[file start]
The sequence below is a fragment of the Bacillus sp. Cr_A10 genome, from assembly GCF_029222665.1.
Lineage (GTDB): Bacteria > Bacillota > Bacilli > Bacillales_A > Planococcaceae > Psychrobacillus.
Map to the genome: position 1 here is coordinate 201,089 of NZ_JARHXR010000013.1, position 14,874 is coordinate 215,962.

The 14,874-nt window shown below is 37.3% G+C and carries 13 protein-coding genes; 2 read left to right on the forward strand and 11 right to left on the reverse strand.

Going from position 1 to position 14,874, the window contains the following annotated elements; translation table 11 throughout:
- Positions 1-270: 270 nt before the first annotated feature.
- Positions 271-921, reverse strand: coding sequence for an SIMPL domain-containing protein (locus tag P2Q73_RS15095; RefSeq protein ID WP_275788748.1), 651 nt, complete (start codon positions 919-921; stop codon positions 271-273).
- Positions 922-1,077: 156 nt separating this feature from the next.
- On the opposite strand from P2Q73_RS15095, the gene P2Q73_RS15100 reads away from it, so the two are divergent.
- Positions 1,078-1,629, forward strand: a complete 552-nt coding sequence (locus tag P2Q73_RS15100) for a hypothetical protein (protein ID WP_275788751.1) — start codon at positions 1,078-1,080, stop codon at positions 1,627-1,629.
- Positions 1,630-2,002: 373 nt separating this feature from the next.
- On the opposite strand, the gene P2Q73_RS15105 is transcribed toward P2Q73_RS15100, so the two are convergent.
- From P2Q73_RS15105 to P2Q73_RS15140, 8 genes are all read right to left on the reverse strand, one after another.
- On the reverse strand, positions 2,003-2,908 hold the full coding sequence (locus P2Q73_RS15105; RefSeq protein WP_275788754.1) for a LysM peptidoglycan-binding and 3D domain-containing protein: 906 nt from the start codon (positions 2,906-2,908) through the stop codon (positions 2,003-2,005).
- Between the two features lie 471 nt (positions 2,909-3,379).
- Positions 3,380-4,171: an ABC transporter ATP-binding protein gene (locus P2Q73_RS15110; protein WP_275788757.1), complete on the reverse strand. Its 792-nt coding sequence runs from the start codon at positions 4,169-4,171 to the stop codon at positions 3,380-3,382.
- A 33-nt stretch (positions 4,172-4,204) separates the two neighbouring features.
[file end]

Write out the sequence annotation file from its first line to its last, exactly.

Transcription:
The sequence below is a fragment of the Bacillus sp. Cr_A10 genome, from assembly GCF_029222665.1.
Lineage (GTDB): Bacteria > Bacillota > Bacilli > Bacillales_A > Planococcaceae > Psychrobacillus.
Map to the genome: position 1 here is coordinate 201,089 of NZ_JARHXR010000013.1, position 14,874 is coordinate 215,962.

The 14,874-nt window shown below is 37.3% G+C and carries 13 protein-coding genes; 2 read left to right on the forward strand and 11 right to left on the reverse strand.

Going from position 1 to position 14,874, the window contains the following annotated elements; translation table 11 throughout:
- Positions 1-270: 270 nt before the first annotated feature.
- Positions 271-921, reverse strand: coding sequence for an SIMPL domain-containing protein (locus tag P2Q73_RS15095; RefSeq protein ID WP_275788748.1), 651 nt, complete (start codon positions 919-921; stop codon positions 271-273).
- Positions 922-1,077: 156 nt separating this feature from the next.
- On the opposite strand from P2Q73_RS15095, the gene P2Q73_RS15100 reads away from it, so the two are divergent.
- Positions 1,078-1,629, forward strand: a complete 552-nt coding sequence (locus tag P2Q73_RS15100) for a hypothetical protein (protein ID WP_275788751.1) — start codon at positions 1,078-1,080, stop codon at positions 1,627-1,629.
- Positions 1,630-2,002: 373 nt separating this feature from the next.
- On the opposite strand, the gene P2Q73_RS15105 is transcribed toward P2Q73_RS15100, so the two are convergent.
- From P2Q73_RS15105 to P2Q73_RS15140, 8 genes are all read right to left on the reverse strand, one after another.
- On the reverse strand, positions 2,003-2,908 hold the full coding sequence (locus P2Q73_RS15105; RefSeq protein WP_275788754.1) for a LysM peptidoglycan-binding and 3D domain-containing protein: 906 nt from the start codon (positions 2,906-2,908) through the stop codon (positions 2,003-2,005).
- Between the two features lie 471 nt (positions 2,909-3,379).
- Positions 3,380-4,171: an ABC transporter ATP-binding protein gene (locus P2Q73_RS15110; protein WP_275788757.1), complete on the reverse strand. Its 792-nt coding sequence runs from the start codon at positions 4,169-4,171 to the stop codon at positions 3,380-3,382.
- A 33-nt stretch (positions 4,172-4,204) separates the two neighbouring features.